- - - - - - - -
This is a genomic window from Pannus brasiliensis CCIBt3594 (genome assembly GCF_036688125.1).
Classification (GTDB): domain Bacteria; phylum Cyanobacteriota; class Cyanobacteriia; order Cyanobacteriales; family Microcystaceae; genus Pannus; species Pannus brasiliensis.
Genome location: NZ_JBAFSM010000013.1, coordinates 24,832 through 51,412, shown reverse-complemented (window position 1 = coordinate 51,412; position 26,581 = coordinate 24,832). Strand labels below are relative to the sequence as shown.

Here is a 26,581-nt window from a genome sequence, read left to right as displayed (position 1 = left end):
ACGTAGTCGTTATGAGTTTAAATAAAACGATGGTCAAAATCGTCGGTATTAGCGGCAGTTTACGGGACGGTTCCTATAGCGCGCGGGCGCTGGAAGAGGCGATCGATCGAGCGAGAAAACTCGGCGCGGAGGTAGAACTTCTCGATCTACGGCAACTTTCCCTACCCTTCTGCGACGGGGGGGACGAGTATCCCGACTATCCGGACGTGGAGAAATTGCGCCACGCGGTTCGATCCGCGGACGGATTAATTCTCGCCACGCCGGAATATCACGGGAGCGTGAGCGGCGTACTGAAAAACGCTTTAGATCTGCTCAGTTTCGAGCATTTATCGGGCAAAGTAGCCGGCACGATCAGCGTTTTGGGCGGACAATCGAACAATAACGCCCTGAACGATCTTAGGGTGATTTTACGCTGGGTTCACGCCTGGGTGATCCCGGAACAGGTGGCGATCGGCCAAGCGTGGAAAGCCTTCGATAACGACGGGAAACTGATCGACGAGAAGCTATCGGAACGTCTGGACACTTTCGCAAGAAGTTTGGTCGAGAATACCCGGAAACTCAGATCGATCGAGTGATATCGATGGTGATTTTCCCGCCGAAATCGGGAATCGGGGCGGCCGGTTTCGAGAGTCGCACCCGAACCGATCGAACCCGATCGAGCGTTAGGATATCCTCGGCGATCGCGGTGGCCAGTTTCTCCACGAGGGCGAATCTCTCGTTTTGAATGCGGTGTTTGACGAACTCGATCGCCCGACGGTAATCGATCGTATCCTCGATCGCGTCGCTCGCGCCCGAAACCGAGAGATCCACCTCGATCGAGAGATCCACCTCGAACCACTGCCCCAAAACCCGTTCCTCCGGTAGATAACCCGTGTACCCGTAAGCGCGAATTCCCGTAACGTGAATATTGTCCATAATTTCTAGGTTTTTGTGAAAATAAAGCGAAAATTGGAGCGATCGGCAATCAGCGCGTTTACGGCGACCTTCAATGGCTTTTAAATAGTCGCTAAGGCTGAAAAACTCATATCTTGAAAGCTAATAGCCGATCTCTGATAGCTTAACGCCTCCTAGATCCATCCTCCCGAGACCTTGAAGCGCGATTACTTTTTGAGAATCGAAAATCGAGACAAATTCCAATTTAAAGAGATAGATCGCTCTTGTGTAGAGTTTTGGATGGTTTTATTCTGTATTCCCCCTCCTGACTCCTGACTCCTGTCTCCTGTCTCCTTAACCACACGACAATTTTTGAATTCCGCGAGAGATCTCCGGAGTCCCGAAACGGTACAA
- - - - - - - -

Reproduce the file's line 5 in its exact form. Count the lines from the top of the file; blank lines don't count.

ACGTAGTCGTTATGAGTTTAAATAAAACGATGGTCAAAATCGTCGGTATTAGCGGCAGTTTACGGGACGGTTCCTATAGCGCGCGGGCGCTGGAAGAGGCGATCGATCGAGCGAGAAAACTCGGCGCGGAGGTAGAACTTCTCGATCTACGGCAACTTTCCCTACCCTTCTGCGACGGGGGGGACGAGTATCCCGACTATCCGGACGTGGAGAAATTGCGCCACGCGGTTCGATCCGCGGACGGATTAATTCTCGCCACGCCGGAATATCACGGGAGCGTGAGCGGCGTACTGAAAAACGCTTTAGATCTGCTCAGTTTCGAGCATTTATCGGGCAAAGTAGCCGGCACGATCAGCGTTTTGGGCGGACAATCGAACAATAACGCCCTGAACGATCTTAGGGTGATTTTACGCTGGGTTCACGCCTGGGTGATCCCGGAACAGGTGGCGATCGGCCAAGCGTGGAAAGCCTTCGATAACGACGGGAAACTGATCGACGAGAAGCTATCGGAACGTCTGGACACTTTCGCAAGAAGTTTGGTCGAGAATACCCGGAAACTCAGATCGATCGAGTGATATCGATGGTGATTTTCCCGCCGAAATCGGGAATCGGGGCGGCCGGTTTCGAGAGTCGCACCCGAACCGATCGAACCCGATCGAGCGTTAGGATATCCTCGGCGATCGCGGTGGCCAGTTTCTCCACGAGGGCGAATCTCTCGTTTTGAATGCGGTGTTTGACGAACTCGATCGCCCGACGGTAATCGATCGTATCCTCGATCGCGTCGCTCGCGCCCGAAACCGAGAGATCCACCTCGATCGAGAGATCCACCTCGAACCACTGCCCCAAAACCCGTTCCTCCGGTAGATAACCCGTGTACCCGTAAGCGCGAATTCCCGTAACGTGAATATTGTCCATAATTTCTAGGTTTTTGTGAAAATAAAGCGAAAATTGGAGCGATCGGCAATCAGCGCGTTTACGGCGACCTTCAATGGCTTTTAAATAGTCGCTAAGGCTGAAAAACTCATATCTTGAAAGCTAATAGCCGATCTCTGATAGCTTAACGCCTCCTAGATCCATCCTCCCGAGACCTTGAAGCGCGATTACTTTTTGAGAATCGAAAATCGAGACAAATTCCAATTTAAAGAGATAGATCGCTCTTGTGTAGAGTTTTGGATGGTTTTATTCTGTATTCCCCCTCCTGACTCCTGACTCCTGTCTCCTGTCTCCTTAACCACACGACAATTTTTGAATTCCGCGAGAGATCTCCGGAGTCCCGAAACGGTACAA